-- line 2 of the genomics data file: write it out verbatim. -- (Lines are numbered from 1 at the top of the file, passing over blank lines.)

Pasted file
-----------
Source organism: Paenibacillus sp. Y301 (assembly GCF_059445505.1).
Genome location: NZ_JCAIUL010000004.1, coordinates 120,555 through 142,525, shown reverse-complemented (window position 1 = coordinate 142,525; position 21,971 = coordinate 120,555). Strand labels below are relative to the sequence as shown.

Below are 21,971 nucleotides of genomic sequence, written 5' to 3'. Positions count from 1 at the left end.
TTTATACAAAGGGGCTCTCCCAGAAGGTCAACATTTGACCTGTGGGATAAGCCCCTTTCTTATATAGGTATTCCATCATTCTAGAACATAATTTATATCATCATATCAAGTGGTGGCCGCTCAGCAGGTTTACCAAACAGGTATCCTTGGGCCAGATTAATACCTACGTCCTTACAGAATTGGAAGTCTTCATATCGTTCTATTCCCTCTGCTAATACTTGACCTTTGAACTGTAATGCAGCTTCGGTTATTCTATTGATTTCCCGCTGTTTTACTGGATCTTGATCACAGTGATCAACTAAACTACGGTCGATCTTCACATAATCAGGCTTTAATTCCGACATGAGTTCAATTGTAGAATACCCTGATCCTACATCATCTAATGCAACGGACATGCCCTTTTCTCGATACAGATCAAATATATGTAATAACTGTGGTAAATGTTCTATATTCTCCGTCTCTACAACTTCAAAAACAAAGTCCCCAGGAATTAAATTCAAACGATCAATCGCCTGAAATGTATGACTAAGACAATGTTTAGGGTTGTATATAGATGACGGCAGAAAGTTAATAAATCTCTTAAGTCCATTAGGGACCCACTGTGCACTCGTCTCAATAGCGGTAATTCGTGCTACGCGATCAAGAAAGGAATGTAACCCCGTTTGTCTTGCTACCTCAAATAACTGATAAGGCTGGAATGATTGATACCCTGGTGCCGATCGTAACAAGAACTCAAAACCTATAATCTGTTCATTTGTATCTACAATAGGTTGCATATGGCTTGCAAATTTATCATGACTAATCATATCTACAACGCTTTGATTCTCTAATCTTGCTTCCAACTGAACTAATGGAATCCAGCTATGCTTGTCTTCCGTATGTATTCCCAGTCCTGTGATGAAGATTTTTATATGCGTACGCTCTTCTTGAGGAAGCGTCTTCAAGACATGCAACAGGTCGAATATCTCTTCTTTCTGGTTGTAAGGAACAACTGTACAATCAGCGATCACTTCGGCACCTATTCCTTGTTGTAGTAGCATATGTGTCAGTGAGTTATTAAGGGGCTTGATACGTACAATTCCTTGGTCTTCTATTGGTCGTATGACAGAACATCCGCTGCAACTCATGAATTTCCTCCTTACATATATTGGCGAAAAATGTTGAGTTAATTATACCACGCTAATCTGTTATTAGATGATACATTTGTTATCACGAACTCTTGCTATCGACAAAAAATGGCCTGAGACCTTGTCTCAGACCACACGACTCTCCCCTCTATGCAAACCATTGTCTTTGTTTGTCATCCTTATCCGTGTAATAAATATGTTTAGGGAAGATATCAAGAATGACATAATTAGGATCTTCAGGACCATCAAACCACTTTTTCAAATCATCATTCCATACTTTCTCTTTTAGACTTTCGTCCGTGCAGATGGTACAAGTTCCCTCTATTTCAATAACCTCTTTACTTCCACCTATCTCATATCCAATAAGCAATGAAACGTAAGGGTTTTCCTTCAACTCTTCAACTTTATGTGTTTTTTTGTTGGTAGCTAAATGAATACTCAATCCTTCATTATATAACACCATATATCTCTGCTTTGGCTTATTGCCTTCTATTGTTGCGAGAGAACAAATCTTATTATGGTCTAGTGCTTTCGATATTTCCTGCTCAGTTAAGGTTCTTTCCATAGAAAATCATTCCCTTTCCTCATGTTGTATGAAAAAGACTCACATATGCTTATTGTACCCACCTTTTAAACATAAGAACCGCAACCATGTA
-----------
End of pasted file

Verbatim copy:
Genome location: NZ_JCAIUL010000004.1, coordinates 120,555 through 142,525, shown reverse-complemented (window position 1 = coordinate 142,525; position 21,971 = coordinate 120,555). Strand labels below are relative to the sequence as shown.